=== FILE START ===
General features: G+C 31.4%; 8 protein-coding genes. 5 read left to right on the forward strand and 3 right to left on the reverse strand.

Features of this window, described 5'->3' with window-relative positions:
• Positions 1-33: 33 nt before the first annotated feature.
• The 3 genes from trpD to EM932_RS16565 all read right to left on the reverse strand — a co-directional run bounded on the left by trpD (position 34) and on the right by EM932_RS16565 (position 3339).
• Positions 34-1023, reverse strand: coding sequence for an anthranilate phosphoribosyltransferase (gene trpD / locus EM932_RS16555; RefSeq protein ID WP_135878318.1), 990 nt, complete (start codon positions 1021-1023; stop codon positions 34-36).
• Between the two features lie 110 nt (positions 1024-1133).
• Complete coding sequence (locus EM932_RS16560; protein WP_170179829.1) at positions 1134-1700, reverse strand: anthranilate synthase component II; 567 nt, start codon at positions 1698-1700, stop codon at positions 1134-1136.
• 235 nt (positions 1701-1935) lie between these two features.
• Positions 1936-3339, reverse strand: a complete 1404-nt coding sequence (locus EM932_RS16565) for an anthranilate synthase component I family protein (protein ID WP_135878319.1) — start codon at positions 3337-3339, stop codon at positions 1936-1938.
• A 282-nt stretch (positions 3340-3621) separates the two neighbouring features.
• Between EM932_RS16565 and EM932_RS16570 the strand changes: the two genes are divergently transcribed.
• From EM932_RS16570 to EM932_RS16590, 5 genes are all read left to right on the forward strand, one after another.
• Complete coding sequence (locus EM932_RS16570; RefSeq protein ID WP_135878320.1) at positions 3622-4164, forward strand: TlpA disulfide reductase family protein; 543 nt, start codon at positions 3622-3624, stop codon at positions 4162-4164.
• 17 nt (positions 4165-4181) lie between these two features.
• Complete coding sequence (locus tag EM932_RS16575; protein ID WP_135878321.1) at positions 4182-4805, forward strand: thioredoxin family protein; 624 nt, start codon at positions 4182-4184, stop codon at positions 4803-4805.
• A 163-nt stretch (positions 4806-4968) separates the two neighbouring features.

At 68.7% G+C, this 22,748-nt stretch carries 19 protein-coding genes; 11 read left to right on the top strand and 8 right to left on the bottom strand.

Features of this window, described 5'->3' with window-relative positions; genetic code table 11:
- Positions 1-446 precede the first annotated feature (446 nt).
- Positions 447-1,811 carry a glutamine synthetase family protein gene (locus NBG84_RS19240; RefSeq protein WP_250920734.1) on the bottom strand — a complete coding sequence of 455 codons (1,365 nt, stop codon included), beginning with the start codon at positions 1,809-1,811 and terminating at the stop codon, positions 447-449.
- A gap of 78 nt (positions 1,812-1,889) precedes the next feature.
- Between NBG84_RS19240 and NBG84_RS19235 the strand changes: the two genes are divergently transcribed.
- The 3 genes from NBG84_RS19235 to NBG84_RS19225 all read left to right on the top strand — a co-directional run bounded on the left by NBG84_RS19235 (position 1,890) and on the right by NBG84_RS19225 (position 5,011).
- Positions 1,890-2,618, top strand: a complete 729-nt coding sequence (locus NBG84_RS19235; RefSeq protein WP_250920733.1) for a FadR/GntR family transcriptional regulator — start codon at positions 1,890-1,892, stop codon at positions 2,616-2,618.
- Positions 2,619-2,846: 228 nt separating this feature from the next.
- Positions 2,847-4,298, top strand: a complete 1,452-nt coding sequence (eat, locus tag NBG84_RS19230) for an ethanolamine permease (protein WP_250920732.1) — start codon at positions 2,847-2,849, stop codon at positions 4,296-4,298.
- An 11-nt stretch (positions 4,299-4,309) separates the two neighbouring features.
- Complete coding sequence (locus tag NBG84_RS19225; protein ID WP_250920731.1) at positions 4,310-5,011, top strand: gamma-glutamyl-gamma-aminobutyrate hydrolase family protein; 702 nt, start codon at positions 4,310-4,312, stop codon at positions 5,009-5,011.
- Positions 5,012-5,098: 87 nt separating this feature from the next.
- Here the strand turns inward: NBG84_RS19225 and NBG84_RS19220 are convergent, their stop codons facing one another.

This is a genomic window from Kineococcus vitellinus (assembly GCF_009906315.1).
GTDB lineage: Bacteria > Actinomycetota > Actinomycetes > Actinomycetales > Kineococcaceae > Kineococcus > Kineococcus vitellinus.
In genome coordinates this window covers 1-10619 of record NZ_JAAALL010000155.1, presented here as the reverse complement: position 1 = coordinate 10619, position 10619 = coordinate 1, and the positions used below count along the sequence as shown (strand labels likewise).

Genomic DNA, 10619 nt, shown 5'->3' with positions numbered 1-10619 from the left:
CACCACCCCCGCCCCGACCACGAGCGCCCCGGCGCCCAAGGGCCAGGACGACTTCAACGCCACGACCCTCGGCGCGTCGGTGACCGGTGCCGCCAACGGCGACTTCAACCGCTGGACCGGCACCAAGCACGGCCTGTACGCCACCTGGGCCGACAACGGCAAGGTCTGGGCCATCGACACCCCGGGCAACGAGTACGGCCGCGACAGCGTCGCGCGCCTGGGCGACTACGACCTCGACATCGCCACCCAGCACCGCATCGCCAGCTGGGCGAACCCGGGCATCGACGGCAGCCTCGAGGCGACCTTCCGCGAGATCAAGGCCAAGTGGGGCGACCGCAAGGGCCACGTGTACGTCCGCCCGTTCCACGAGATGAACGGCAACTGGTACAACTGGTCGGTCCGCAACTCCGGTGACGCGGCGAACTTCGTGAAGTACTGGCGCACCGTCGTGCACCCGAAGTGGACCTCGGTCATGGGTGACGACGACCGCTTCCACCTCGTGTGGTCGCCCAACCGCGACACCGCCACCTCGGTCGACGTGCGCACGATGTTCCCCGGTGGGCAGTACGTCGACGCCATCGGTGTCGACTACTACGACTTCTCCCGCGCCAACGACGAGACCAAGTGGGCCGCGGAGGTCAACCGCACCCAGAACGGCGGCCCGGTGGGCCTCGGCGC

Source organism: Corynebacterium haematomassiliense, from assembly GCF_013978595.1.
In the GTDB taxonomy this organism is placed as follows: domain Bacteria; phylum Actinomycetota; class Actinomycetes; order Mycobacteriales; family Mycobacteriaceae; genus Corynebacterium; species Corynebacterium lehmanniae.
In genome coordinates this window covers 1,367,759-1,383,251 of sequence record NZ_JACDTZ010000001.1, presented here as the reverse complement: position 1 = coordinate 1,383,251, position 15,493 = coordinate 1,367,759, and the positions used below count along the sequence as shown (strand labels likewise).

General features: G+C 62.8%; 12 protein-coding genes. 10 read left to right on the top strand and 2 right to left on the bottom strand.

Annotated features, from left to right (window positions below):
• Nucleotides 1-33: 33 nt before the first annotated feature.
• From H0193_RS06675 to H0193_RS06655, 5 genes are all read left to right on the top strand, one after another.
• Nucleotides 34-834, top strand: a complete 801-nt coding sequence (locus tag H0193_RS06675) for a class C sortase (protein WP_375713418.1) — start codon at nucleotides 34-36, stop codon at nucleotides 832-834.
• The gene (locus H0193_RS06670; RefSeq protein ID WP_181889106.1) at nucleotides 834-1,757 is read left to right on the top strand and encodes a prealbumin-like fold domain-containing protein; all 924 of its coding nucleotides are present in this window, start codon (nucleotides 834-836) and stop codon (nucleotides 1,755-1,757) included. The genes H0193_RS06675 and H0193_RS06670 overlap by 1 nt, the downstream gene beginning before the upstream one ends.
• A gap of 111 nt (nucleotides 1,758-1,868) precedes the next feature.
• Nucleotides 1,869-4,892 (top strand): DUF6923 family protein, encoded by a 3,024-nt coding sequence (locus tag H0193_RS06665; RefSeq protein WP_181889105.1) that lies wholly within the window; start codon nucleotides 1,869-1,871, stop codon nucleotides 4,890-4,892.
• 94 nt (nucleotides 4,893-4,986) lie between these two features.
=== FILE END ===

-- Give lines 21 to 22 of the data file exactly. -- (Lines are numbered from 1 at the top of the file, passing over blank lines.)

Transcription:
- A gap of 78 nt (positions 1,812-1,889) precedes the next feature.
- Between NBG84_RS19240 and NBG84_RS19235 the strand changes: the two genes are divergently transcribed.